Documentary where we look at a few different stories on modern-day Afghanistan. The film starts by telling the tale of how the first King of Afghanistan was given the country by God, who called it his Garden. We see that this term, God’s Garden, is not a term that is used lightly as if you take humanity out the picture it would be a beautiful place. The photography used here shows the natural enchanting landscape that is this most troubled of areas.
I don’t know the full story of what happens in Afghanistan, there are many a historian that can give you that information, and these days I’m meant to know more about each Superhero that comes on TV or the Silver Screen than World events. The bits I do know is that a lot of countries that could do better looking after their own lands have decided to try take over Afghanistan. This documentary takes place in 2014 just as President Obama is cutting down the number of United States troops that are deployed there. We see a young boy, who can’t be more than 12, and his army of young boys making a living by hijacking travelers through a vast landscape. They may not have gone through puberty yet but they have AK-47’s and a willingness to use them. We then see the rare rocks and opium smugglers who try to use these boys to get their goods into the hands of the men who will trade them for bullets and weapons. Then the film makers decided to show us the American Troops who are painted as trigger happy men just ready to shoot guns.
There is a huge disconnect here, a number of different stories are shown, but you don’t feel anything for any of them. The young boy leading a small army of young boys could have, and you know what, should have been the only focus of the documentary. Not that the other parts don’t warrant being told, they do, but there is a feeling that the film makers didn’t know what to do. However, the young boy wants to prove himself to the father of the girl he wants to marry, he’s no more than 12, and this girl is no more than 6. It’s a strange cultural thing, but he’s very respectful of her, and truly believes in his mission to gain money and power so that he can prove to her father that he is worthy of her.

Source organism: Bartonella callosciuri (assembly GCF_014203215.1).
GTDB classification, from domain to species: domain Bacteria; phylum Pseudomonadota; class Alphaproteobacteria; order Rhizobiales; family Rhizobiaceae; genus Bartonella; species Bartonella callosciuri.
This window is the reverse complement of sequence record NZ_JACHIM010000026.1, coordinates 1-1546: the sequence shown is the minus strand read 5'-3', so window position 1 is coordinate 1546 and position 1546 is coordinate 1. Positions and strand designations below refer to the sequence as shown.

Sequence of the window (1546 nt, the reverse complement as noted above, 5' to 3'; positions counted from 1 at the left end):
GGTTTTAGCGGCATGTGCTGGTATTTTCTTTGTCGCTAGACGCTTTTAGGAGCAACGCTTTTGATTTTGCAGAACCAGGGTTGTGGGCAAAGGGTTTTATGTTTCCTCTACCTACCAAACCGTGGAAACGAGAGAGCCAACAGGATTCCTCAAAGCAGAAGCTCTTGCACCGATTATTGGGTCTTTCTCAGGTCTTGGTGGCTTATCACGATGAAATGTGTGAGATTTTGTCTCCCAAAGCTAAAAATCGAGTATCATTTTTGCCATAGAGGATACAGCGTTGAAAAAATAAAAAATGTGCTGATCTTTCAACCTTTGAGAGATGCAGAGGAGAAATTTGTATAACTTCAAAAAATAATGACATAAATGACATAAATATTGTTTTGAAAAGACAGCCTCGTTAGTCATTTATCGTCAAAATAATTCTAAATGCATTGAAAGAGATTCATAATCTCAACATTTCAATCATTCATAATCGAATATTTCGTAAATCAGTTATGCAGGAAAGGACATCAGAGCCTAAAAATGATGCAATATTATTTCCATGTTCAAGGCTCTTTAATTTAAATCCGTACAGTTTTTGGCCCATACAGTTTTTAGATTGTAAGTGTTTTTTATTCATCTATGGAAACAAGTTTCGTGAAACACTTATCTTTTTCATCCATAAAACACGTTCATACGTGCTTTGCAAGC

I love a good documentary and sadly that’s not what we have here. We have beautiful scenery that is elegantly shot and a promise of opening our eyes to the world that the Afghanistan people face now that the American army is drastically reducing their presence there. You’ll be horrified by some moments, like when the children are clearing the land mines to sell for scrap, which was shocking and tense. You’ll also laugh at some moments before the horrid reality kicks back in.
A few bright moments and good cinematography cannot save this film. We are left in a bad state after this film ends. Why? Because it’s a documentary that does not give us a clear story. It does not tell us why these children are all running around with AK’s, I can guess why, but it’s not a who done it murder mystery, it is a documentation of their lives. We see the US Rangers painted as a bunch of hicks just wanting to get their guns off, not the reason they are firing and bombing, nothing about the people these men are protecting. We see smugglers but don’t get a clear picture of the benefits and pit falls of their operations. Finally we see guns and ammunition coming into the country but no text or narration to show how it got there, or who is making cash from it.
There is a documentary in here, I’m sure if the film makers go back to their unused footage and give us some more information we’ll see something come good from this. I can’t tell you that you will be more enlightened from watching this, I wasn’t, and that’s a horrible way to leave a documentary.